Saturday, September 6, 2008

No Gas, Shops Closed, Post TS Hanna Cap-Haitien Haiti Update from Sharon


Very little juice in batteries. Will try to track down missing luggage again today. No luck yesterday.

Went to town with Jackson for food and ice. He rose at 3 a.m. to arrive at the gas station at 4 a.m. to wait for his 3 gallons of gas. He was very tired.

We passed 2 stations with lines which had no end as well as hundreds gathered around the pumps with containers. Police were out in full force trying to keep everything calm.

Two other stations had no gas. Soon the reserve will be gone then we walk, I guess. Many businesses still closed. Yesterday was like Sunday from that perspective.

Out of the 25 kids who showed up yesterday, five lost everything in the flooding including new uniforms for the school year.

We pay inskri to hold a place, then we repair text books and prepare and distribute backpacks. At the same time we distribute funds for uniforms.

The last thing we pay is the frais scolaire, first trimests and any other fees the school might request ie student identification badge, September entry fee, infomatique (computers), mayo (school Tshirt), activity card etc.

In addition to the 25 students, one mom came yesterday. Alex and Laura (see this post) will remember Mme Philippe as they videotaped the home visits. She was the one sitting on the floor with the baby.

She had been injured and unattended. Had a scar from outside left knee to hip, broken bones not set. She came here in a nightgown (clean) using a very stout piece of wood for a cane. She probably weighs about 60 lbs.

What little they had was washed away and she was very sick with a fever and congestion. We provided food, meds, money for kamyonet and said we would also take on her son.

Her daughter, Guilene is one of ours. She lost uniform, shoes etc. Mom had scrimped to pay for son to attend lycee but his books and uniform were swept away. We will replace them and pick him up as well.

Yesterday we decided to take the rent money and purchase rice, beans, oil to do a one time emergence distribution. We are unable to restart our full food distribution program.

The kids are coming today even though we are closed. School opening has been delayed providing some breathing space for staff.

Joceline offered to help make sandwiches as everyone was busy. She started to make them one at a time. Having grown up with a mother who made sandwiches in quantity for any and all occasions, I showed her how to do a loaf at a time.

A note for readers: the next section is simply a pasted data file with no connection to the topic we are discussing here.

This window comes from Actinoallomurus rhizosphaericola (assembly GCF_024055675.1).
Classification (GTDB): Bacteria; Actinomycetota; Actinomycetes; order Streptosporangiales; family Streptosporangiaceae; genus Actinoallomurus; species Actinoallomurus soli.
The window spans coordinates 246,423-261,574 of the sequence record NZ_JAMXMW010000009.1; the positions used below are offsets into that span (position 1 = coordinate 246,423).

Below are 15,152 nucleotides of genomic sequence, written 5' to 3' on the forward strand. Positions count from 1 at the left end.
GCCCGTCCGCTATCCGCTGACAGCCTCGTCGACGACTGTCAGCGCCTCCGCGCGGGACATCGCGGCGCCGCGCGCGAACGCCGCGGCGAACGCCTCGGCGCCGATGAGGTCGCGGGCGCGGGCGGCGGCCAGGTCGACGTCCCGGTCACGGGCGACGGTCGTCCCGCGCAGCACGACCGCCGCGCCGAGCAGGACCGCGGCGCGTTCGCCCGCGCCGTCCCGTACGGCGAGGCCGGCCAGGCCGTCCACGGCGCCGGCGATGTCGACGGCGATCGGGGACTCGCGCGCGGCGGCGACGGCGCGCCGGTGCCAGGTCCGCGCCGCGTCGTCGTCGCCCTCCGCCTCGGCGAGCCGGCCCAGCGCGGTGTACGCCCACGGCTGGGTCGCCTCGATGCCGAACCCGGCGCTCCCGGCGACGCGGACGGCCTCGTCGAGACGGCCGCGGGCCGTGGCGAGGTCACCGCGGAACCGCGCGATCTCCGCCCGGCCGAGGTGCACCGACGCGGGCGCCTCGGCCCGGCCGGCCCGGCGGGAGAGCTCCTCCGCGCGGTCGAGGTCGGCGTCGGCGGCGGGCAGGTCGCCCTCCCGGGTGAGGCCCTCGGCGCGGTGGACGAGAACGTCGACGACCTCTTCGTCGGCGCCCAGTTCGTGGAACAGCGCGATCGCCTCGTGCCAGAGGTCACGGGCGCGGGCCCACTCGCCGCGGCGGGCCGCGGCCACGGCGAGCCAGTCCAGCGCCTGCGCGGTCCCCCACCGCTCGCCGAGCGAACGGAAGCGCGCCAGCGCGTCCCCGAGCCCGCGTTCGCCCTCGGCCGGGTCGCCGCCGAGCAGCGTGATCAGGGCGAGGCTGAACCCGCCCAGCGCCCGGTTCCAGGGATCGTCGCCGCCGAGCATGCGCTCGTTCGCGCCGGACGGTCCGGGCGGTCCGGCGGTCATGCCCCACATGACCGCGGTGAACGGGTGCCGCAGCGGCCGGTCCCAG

As she was leaving, she shyly asked if she could help Carmene in the kitchen as she would like to learn how to cook. First she learns to read and write, next a chef. It was really endearing.

I 'm in tears for just about any reason or no reason. This is just so overwhelming at times. However, staff and kids provide perspective. I 'm just tired.

Without the white noise of electricity, every sound is magnified in the night and sleep is elusive. Have decided to add security on the weekends starting tonight until I leave as desperation and robberies are climbing.

We are so behind now we can only go forward.

Thanks to Mme Cindy in Penn. for the running shoes on my list.
See also Hurricane Ike Map - will be passing north shore Haiti today and overnight.

See also previous post about TS Hanna Damage in Haiti



Karen said...

This just in from Sharon:

Signal comes and goes so quickly - cloud cover so no chance to recharge solar batteries.

Light winds. The mosquitoes have already started.

Petit-Anse and Fosenmichel are still half filled with water - there is just no place for it to go.

Malarial playground. Jackson told me yesterday of a piece of land a few miles from us where more than 300 families had squatted.

The owner came in last week with a judge and grader and levelled all of the ti kay yo they had built.

They had no place to go so stayed in the ruins through the storm.

Apparently they all disappeared (were killed?)

When I asked Jackson how he knew he said he had seen the grader at work and it was "bouch -la" (word of mouth) which informed of storm devastation.

Word of 'bouch' tends to be very fast and very accurate here.
Toronto paper reports 495 dead in Gonaive.

Anonymous said...


I hope the Lord continues to protect you and guide you during this time. Our prayers and thoughts will be with you and your extended family in haiti (the students). Hold on, for God is definitely using you in a magnificent way, and I ask him to protect you during this very hostile time! In Jesus name we pray and believe, let it be so!


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